sec-Butylamine Chemical Properties
- Melting point:
- -104 °C
- Boiling point:
- 63 °C(lit.)
- 0.724 g/mL at 25 °C(lit.)
- refractive index
- n20/D 1.3928(lit.)
- 4240 | SEC-BUTYLAMINE
- Flash point:
- −3 °F
- storage temp.
- Flammables area
- 10.56(at 25℃)
- Clear colorless to light yellow
- Specific Gravity
- 0.723 (20/4℃)
- Odor Threshold
- explosive limit
- Water Solubility
- Air Sensitive
- JECFA Number
- Stable, but light sensitive. Incompatible with strong oxidizing agents, strong acids. Highly flammable.
- CAS DataBase Reference
- 13952-84-6(CAS DataBase Reference)
- NIST Chemistry Reference
- EPA Substance Registry System
- sec-Butylamine (13952-84-6)
sec-Butylamine Usage And Synthesis
Sec-butylamine is an amine of butane. It can be used as a fungicide. It can be used as a fumigant for control of gangrene, skin spot and silver scurf diseases of potato tubers, citrus fruit decay. However, it is highly toxic to aquatic organisms.
colourless liquid with an amine odour
Butyl amines are highly flammable, colorless liquids (n-turns yellow on standing) with ammoniacal or fishlike odors. n-isomer:
Colorless to yellow liquid; fishy ammonia aroma.
2-Butylamine is manufactured by the condensation of methyl ethyl ketone with ammonia–hydrogen in the presence of Ni catalyst. It has been used as a fungistat.
ChEBI: A primary aliphatic amine that is butane in which one hydrogen at position 2 is replaced by an amino group. A fumigant fungicide with a high potential for bioaccumulation, it is not approved for fungicidal use in the European Union.
Aroma threshold values
High strength odor; fishy type; recommend smelling in a 0.10% solution or less.
Flammable, dangerous fire risk.
Recommended Personal Protective Equipment: Chemical safety goggles; rubber gloves and apron; respiratory protective equipment; non-sparking shoes; Symptoms Following Exposure: Inhalation causes irritation of burns of the respiratory system; exposure to concentrated vapors can cause asphyxiation. Ingestion causes burns of mouth and stomach. Contact with eyes causes lachrymation, conjunctivitis, burns, corneal edema. Contact with skin causes irritation or burns, dermatitis; General Treatment for Exposure: INHALATION: remove patient from exposure; keep him quiet; contact physician. INGESTION: give large amount of water; induce vomiting; consult a physician. EYES: flush thoroughly with water for 15 min.; call physician immediately. SKIN: remove all contaminated clothing; flood affected area with large quantities of water; consult a physician; Toxicity by Inhalation (Threshold Limit Value): Data not available; Short-Term Exposure Limits: Data not available; Toxicity by Ingestion: Grade 3; oral LD50 = 380 mg/kg (rat); Late Toxicity: Data not available; Vapor (Gas) Irritant Characteristics: Vapors are moderately irritating such that personnel will not usually tolerate moderate or high concentrations; Liquid or Solid Irritant Characteristics: Severe skin irritant. Causes second- and third-degree burns on short contact and is very injurious to the eyes; Odor Threshold: Data not available.
Reactivity with Water: No reaction; Reactivity with Common Materials: May corrode some metals in presence of water; Stability During Transport: Stable; Neutralizing Agents for Acids and Caustics: Flush with water; Polymerization: Not pertinent; Inhibitor of Polymerization: Not pertinent.
A poison by ingestion. A powerful irritant. Moderately toxic by skin contact. Dangerous fire hazard when exposed to heat or flame. To fight fire, use alcohol foam, water spray or mist, dry chemical. Incompatible with oxidizing materials. When heated to decomposition it emits toxic fumes of NOx. A fungicide.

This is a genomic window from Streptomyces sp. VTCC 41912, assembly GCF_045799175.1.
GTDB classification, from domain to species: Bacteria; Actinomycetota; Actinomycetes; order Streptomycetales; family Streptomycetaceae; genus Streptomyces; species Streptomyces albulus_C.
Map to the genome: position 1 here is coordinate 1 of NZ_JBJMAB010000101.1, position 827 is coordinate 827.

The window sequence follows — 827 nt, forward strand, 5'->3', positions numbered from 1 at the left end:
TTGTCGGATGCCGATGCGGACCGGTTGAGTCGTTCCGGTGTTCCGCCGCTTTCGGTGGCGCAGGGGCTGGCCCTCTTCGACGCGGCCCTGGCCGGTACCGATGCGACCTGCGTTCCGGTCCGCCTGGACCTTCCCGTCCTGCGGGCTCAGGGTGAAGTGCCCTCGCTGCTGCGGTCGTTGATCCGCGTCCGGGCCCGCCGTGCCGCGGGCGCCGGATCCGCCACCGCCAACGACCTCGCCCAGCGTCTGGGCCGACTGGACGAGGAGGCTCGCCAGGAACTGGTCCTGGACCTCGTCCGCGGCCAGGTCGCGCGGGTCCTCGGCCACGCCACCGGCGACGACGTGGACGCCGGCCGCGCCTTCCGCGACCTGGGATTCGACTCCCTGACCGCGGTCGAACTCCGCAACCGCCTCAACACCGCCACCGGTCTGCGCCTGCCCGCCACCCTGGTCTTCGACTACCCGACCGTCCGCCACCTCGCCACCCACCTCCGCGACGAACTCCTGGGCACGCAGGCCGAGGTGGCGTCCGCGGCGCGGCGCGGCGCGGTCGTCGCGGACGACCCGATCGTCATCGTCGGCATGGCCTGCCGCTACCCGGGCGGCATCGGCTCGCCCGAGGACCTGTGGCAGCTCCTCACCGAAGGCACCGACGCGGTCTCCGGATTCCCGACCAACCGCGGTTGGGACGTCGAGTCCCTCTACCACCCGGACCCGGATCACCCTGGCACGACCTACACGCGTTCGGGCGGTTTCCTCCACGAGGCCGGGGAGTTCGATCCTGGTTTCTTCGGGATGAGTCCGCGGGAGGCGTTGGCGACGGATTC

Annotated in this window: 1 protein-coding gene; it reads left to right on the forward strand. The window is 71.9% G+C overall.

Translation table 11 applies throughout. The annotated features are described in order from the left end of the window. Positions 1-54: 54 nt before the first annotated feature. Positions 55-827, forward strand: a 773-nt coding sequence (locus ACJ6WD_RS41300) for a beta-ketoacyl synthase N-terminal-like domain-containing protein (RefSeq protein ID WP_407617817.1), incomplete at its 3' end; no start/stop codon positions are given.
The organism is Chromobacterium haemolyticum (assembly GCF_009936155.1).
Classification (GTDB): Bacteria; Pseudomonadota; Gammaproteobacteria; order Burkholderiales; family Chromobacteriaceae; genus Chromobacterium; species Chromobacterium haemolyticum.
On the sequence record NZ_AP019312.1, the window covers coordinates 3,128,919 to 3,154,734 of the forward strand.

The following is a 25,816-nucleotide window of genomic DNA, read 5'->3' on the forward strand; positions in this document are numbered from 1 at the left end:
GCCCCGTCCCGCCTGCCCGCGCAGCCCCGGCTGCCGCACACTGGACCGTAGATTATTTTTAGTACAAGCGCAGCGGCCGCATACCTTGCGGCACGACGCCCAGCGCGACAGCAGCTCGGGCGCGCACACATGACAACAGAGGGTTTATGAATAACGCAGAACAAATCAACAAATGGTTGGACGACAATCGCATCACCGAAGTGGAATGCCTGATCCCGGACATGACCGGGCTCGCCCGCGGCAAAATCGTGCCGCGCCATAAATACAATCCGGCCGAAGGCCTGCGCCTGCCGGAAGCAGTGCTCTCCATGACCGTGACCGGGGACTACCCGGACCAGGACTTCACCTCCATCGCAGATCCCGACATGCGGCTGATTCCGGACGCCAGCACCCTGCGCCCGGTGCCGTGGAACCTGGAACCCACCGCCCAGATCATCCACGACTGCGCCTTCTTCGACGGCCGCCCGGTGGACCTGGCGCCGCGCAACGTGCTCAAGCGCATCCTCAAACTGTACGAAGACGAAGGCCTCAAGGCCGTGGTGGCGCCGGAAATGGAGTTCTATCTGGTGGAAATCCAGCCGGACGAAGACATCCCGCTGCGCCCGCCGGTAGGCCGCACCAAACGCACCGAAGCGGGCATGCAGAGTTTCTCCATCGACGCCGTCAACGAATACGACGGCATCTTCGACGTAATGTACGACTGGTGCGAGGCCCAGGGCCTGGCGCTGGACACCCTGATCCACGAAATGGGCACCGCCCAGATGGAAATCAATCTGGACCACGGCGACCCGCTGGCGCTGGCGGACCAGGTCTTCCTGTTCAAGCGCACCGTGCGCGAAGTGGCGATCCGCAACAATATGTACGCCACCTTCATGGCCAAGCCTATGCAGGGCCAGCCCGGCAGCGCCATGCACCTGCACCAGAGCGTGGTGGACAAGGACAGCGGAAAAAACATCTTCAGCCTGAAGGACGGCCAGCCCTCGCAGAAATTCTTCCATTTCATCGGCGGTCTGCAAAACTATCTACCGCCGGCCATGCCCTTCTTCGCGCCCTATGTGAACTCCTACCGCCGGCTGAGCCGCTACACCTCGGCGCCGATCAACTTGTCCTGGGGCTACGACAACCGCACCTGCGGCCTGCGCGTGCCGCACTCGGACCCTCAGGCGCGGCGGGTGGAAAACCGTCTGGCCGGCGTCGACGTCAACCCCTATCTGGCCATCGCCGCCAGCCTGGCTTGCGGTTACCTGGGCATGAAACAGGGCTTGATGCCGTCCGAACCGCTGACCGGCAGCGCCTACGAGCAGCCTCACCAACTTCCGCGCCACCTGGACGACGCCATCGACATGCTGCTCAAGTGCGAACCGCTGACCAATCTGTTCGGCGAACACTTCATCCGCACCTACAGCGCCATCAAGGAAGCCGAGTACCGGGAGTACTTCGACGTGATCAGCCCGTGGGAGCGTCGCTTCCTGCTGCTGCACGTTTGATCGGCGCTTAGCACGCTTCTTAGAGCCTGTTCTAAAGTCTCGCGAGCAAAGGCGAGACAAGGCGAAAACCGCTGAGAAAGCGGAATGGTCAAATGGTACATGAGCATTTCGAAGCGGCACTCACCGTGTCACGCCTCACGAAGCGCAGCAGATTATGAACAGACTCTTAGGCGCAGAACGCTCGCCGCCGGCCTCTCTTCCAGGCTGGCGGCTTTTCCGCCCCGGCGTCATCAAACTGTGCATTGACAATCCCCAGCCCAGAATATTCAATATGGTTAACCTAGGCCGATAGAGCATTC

Alert: (n-isomer): Possible risk of forming tumors, suspected of causing genetic defects, suspected reprotoxic hazard, Primary irritant (w/o allergic reaction), (sec-isomer): Drug. n-Butylamine is used in pharmaceuticals; dyestuffs, rubber, chemicals, emulsifying agents; photography, desizing agents for textiles; pesticides, and synthetic agents. sec-Butylamine is used as a fungistate. tert-Butylamine is used as a chemical intermediate in the production of tert-Butylaminoethyl methacrylate (a lube oil additive); as an intermediate in the production of rubber and in rust preventatives and emulsion deterrents in petroleum products. It is used in the manufacture of several drugs
UN1125 n-Butylamine, Hazard Class: 3; Labels: 3—Flammable liquid, 8—Corrosive material. UN2014 Isobutylamine, Hazard Class: 3; Labels: 3—Flammable liquid, 8—Corrosive material
May form explosive mixture with air. May accumulate static electrical charges, and may causeignition of its vapors. n-Butylamine is a weak base; reacts with strong oxidizers and acids, causing fire and explosion hazard. Incompatible with organic anhydrides; isocyanates, vinyl acetate; acrylates, substituted allyls; alkylene oxides; epichlorohydrin, ketones, aldehydes, alcohols, glycols, phenols, cresols, caprolactum solution. Attacks some metals in presence of moisture. The tert-isomer will attack some forms of plastics
Use a licensed professional waste disposal service to dispose of this material. Dissolve or mix the material with a combustible solvent and burn in a chemical incinerator equipped with an afterburner andscrubber. All federal, state, and local environmental regulations must be observed.
Smilanick, J. L., and J. W. Eckert. "Growth, sporulation, and virulence of isolates of Penicillium digitatum resistant to the fungicide sec-butylamine. " Phytopathology 76.8(1986).
Graham, D. C., et al. "Use of 2-aminobutane as a fumigant for control of gangrene, skin spot and silver scurf diseases of potato tubers." Potato Research 16.2(1973):109-125.
Gutter, Y. "Combined treatment with thiabendazole and 2-aminobutane for control of citrus fruit decay." Crop Protection 4.3(1985):346-350.
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